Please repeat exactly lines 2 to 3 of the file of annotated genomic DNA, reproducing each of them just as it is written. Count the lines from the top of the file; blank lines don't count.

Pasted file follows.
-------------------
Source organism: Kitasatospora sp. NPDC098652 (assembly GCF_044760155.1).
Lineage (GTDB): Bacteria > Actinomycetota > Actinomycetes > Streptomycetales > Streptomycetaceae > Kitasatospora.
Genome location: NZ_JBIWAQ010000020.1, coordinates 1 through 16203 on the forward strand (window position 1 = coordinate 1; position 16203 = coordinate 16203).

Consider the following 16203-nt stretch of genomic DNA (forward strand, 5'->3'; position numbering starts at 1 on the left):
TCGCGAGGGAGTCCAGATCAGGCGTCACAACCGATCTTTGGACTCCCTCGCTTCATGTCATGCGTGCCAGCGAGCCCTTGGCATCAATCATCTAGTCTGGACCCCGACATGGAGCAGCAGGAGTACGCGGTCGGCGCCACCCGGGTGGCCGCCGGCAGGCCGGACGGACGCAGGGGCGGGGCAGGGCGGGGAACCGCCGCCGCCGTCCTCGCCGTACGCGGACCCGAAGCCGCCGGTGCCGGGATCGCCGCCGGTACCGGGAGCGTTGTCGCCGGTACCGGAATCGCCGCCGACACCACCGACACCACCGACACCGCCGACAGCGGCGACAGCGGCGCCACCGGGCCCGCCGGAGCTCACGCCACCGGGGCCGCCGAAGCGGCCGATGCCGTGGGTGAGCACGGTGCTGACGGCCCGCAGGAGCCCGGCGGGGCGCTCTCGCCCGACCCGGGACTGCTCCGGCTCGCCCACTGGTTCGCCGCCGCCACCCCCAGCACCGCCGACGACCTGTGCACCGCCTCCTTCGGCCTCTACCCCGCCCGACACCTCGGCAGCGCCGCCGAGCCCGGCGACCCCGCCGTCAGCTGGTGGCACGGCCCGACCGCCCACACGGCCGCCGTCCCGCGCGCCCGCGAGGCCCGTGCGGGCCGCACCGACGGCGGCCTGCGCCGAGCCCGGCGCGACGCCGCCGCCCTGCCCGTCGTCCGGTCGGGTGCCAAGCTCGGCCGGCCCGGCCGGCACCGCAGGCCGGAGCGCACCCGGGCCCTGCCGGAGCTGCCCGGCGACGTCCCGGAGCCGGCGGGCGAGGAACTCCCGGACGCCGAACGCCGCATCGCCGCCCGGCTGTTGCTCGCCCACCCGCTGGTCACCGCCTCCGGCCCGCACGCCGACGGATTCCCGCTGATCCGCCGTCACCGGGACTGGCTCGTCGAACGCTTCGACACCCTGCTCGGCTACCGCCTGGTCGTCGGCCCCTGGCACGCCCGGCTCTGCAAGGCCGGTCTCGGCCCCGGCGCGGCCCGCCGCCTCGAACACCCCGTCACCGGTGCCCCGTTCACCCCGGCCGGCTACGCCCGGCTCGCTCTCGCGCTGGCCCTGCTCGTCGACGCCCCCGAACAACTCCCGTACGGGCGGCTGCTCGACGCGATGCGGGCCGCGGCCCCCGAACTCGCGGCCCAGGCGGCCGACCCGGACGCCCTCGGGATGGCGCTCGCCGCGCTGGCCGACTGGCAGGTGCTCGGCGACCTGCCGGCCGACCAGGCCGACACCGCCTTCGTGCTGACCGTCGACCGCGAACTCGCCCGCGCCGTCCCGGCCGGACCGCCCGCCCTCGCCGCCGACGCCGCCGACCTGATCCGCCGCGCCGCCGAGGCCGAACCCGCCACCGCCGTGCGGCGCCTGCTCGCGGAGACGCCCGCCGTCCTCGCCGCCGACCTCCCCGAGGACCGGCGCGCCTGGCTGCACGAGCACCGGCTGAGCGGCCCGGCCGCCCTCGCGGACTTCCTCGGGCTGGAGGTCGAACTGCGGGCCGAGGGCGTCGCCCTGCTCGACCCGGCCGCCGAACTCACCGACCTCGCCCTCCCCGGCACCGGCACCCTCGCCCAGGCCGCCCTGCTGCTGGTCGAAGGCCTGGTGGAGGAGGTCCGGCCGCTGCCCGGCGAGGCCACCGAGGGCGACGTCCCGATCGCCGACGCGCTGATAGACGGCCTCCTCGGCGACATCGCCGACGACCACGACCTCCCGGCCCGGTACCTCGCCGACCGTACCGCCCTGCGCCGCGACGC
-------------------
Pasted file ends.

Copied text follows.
Lineage (GTDB): Bacteria > Actinomycetota > Actinomycetes > Streptomycetales > Streptomycetaceae > Kitasatospora.
Genome location: NZ_JBIWAQ010000020.1, coordinates 1 through 16203 on the forward strand (window position 1 = coordinate 1; position 16203 = coordinate 16203).